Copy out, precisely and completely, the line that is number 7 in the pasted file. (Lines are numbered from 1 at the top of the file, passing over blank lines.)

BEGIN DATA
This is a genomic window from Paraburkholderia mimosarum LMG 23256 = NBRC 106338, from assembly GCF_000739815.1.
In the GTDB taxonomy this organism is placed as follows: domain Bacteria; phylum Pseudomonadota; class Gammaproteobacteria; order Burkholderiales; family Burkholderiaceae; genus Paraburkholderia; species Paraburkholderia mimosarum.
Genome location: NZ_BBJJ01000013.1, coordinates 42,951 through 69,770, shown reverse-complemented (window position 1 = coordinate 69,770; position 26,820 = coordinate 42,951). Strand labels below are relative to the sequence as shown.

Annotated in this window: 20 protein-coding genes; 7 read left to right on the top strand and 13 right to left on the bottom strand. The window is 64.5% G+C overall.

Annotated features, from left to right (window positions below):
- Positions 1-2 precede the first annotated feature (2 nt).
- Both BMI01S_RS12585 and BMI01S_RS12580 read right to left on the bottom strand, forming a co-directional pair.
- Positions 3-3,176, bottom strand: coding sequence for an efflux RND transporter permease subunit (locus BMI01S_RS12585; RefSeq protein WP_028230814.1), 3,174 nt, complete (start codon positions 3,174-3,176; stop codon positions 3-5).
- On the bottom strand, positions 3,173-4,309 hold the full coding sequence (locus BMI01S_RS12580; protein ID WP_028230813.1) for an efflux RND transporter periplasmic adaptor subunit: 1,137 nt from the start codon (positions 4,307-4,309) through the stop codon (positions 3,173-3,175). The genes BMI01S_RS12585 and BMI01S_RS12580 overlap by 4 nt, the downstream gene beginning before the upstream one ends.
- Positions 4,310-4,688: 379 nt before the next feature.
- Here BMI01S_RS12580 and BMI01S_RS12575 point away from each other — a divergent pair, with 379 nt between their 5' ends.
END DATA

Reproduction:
- Both BMI01S_RS12585 and BMI01S_RS12580 read right to left on the bottom strand, forming a co-directional pair.